- The Washington Times - Thursday, March 8, 2007

Businessmen who recently returned from a visit to Cuba dismissed the notion yesterday that that country’s economy will collapse with the passing of President Fidel Castro, or that his death will spur an exodus from the island.

Questions about the effect of Mr. Castro’s political departure or death have taken on urgency since his hospitalization last year and ceding of power to his brother Raul.

Meanwhile, dozens of federal, state and local agencies participated with the military in an exercise in Florida this week to prepare for any influx of Cubans when Mr. Castro dies.

Wayne S. Smith, a senior fellow at the Center for International Policy, which sponsored the businessmen’s trip, disputed the idea that Mr. Castro’s death or departure would bring down Cuba’s system.

“This idea that the Cuban economy is collapsing and the regime is on the ropes is absolute nonsense,” he said, adding that Cubans are not likely to flee the island in the event of Mr. Castro’s death.

Efforts have begun in Congress, with its new Democratic majorities, to chip away at the U.S. embargo of Cuba. Businessmen who participated in the trip offered cautious appraisals of economic opportunities for U.S. firms.

Timothy Deal, senior vice president of the U.S. Council for International Business, said Cuba has reached a critical point and is “looking to the outside world to provide new resources.”

The U.S. embargo allows certain cash sales of food to Cuba. Daniel O’Flaherty, vice president of the National Foreign Trade Council, said the United States is Cuba’s third-largest source of imports, while Cuba is a major market for U.S. rice, chicken and wheat.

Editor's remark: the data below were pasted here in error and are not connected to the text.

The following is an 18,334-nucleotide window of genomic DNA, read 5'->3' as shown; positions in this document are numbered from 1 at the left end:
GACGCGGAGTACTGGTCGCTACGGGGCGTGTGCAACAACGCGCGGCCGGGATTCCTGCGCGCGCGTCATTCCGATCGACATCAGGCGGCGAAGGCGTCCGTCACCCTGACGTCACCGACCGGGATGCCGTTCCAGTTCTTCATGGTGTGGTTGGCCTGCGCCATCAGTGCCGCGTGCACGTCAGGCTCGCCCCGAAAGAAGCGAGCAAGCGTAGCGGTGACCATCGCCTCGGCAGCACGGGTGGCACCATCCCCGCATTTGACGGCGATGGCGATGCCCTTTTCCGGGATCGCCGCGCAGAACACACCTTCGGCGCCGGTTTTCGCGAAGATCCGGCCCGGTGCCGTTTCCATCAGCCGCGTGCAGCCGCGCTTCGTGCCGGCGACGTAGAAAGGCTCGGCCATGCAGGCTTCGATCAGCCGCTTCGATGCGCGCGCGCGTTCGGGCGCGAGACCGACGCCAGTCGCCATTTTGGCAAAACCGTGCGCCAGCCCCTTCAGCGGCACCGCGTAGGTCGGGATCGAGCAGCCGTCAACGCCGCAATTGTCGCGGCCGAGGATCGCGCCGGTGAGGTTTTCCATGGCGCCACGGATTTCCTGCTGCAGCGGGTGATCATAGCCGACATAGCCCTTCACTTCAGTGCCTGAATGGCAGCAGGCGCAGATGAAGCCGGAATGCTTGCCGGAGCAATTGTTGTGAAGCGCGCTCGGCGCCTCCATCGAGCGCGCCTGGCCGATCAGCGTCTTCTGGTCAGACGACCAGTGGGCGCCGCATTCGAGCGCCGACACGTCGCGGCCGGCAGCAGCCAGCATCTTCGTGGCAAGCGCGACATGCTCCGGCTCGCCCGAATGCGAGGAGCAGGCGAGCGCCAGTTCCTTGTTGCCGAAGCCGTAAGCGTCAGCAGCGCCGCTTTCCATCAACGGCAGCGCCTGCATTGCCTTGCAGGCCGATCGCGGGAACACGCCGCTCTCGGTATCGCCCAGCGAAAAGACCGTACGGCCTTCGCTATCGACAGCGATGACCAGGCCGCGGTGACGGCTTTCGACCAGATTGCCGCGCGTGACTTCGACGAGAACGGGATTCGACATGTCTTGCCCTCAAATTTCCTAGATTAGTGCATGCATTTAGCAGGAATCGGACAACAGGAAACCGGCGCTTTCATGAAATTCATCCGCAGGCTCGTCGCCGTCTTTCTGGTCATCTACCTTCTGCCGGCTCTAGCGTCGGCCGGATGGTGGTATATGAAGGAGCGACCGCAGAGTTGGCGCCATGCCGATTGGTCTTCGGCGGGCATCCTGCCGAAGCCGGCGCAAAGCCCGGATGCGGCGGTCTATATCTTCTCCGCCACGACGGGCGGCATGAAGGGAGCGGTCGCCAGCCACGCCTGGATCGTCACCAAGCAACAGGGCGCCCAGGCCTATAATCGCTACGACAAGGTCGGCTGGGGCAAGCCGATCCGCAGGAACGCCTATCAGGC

Jake Colvin, director of the pro-trade industry group USA Engage, said Cuban interest in outside investment is more limited than its interest in trade but that Havana has a particular interest in outside investment in the energy sector, including oil and gas production.

Rep. Jeff Flake, Arizona Republican, said the United States lacks meaningful information about activity in Cuba. He previously sponsored legislation to allow U.S. companies to work with Cuba to exploit oil reserves, and is likely to introduce similar legislation this year.

U.S. diplomats in Havana, he said, are capable but are “so totally divorced from reality because … they can’t meet with the Cuban government.”

He termed U.S. diplomacy toward Cuba “sophomoric.”

“And then we wonder why we get bad intelligence in Cuba about the transition. It’s because they can’t and won’t talk to anybody there,” he added.

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